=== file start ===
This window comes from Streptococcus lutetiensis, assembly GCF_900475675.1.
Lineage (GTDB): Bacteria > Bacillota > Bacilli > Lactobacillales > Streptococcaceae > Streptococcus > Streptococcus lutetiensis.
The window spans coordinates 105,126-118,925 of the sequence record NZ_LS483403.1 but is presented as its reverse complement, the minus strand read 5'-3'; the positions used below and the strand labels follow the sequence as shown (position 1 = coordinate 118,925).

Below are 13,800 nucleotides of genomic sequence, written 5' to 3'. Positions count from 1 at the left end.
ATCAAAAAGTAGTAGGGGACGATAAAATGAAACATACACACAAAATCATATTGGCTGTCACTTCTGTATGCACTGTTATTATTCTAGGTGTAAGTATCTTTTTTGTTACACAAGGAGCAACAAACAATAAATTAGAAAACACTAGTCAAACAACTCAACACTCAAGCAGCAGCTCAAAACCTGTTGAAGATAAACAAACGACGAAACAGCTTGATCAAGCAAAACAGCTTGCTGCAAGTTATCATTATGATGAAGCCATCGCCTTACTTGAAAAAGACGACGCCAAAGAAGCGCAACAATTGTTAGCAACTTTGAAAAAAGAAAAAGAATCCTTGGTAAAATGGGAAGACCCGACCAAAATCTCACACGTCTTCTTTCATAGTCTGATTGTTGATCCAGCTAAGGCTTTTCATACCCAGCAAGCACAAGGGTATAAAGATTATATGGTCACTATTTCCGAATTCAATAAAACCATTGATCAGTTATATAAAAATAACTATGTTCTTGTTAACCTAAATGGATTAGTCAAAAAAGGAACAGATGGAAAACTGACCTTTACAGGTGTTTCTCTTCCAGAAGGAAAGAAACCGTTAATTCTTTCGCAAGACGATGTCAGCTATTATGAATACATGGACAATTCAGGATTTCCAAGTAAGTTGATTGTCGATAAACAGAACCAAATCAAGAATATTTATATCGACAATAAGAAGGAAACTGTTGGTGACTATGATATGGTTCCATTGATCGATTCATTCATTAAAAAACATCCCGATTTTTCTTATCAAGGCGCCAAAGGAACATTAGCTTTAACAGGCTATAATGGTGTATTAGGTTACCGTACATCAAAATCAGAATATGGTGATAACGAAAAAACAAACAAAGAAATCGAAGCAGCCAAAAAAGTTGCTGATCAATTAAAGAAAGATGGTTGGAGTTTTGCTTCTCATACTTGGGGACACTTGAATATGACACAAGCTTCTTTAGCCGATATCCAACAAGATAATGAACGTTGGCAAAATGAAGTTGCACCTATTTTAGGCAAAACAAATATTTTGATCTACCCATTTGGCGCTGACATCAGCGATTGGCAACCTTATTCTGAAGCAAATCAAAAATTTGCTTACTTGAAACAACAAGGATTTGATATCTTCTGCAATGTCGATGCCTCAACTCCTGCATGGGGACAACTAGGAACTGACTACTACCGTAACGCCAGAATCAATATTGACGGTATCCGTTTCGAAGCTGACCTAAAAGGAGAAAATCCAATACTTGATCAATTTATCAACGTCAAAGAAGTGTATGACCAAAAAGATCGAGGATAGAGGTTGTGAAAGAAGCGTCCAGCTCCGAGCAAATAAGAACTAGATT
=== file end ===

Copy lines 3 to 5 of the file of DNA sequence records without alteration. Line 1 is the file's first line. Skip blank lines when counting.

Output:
The window spans coordinates 105,126-118,925 of the sequence record NZ_LS483403.1 but is presented as its reverse complement, the minus strand read 5'-3'; the positions used below and the strand labels follow the sequence as shown (position 1 = coordinate 118,925).

Below are 13,800 nucleotides of genomic sequence, written 5' to 3'. Positions count from 1 at the left end.
ATCAAAAAGTAGTAGGGGACGATAAAATGAAACATACACACAAAATCATATTGGCTGTCACTTCTGTATGCACTGTTATTATTCTAGGTGTAAGTATCTTTTTTGTTACACAAGGAGCAACAAACAATAAATTAGAAAACACTAGTCAAACAACTCAACACTCAAGCAGCAGCTCAAAACCTGTTGAAGATAAACAAACGACGAAACAGCTTGATCAAGCAAAACAGCTTGCTGCAAGTTATCATTATGATGAAGCCATCGCCTTACTTGAAAAAGACGACGCCAAAGAAGCGCAACAATTGTTAGCAACTTTGAAAAAAGAAAAAGAATCCTTGGTAAAATGGGAAGACCCGACCAAAATCTCACACGTCTTCTTTCATAGTCTGATTGTTGATCCAGCTAAGGCTTTTCATACCCAGCAAGCACAAGGGTATAAAGATTATATGGTCACTATTTCCGAATTCAATAAAACCATTGATCAGTTATATAAAAATAACTATGTTCTTGTTAACCTAAATGGATTAGTCAAAAAAGGAACAGATGGAAAACTGACCTTTACAGGTGTTTCTCTTCCAGAAGGAAAGAAACCGTTAATTCTTTCGCAAGACGATGTCAGCTATTATGAATACATGGACAATTCAGGATTTCCAAGTAAGTTGATTGTCGATAAACAGAACCAAATCAAGAATATTTATATCGACAATAAGAAGGAAACTGTTGGTGACTATGATATGGTTCCATTGATCGATTCATTCATTAAAAAACATCCCGATTTTTCTTATCAAGGCGCCAAAGGAACATTAGCTTTAACAGGCTATAATGGTGTATTAGGTTACCGTACATCAAAATCAGAATATGGTGATAACGAAAAAACAAACAAAGAAATCGAAGCAGCCAAAAAAGTTGCTGATCAATTAAAGAAAGATGGTTGGAGTTTTGCTTCTCATACTTGGGGACACTTGAATATGACACAAGCTTCTTTAGCCGATATCCAACAAGATAATGAACGTTGGCAAAATGAAGTTGCACCTATTTTAGGCAAAACAAATATTTTGATCTACCCATTTGGCGCTGACATCAGCGATTGGCAACCTTATTCTGAAGCAAATCAAAAATTTGCTTACTTGAAACAACAAGGATTTGATATCTTCTGCAATGTCGATGCCTCAACTCCTGCATGGGGACAACTAGGAACTGACTACTACCGTAACGCCAGAATCAATATTGACGGTATCCGTTTCGAAGCTGACCTAAAAGGAGAAAATCCAATACTTGATCAATTTATCAACGTCAAAGAAGTGTATGACCAAAAAGATCGAGGATAGAGGTTGTGAAAGAAGCGTCCAGCTCCGAGCAAATAAGAACTAGATT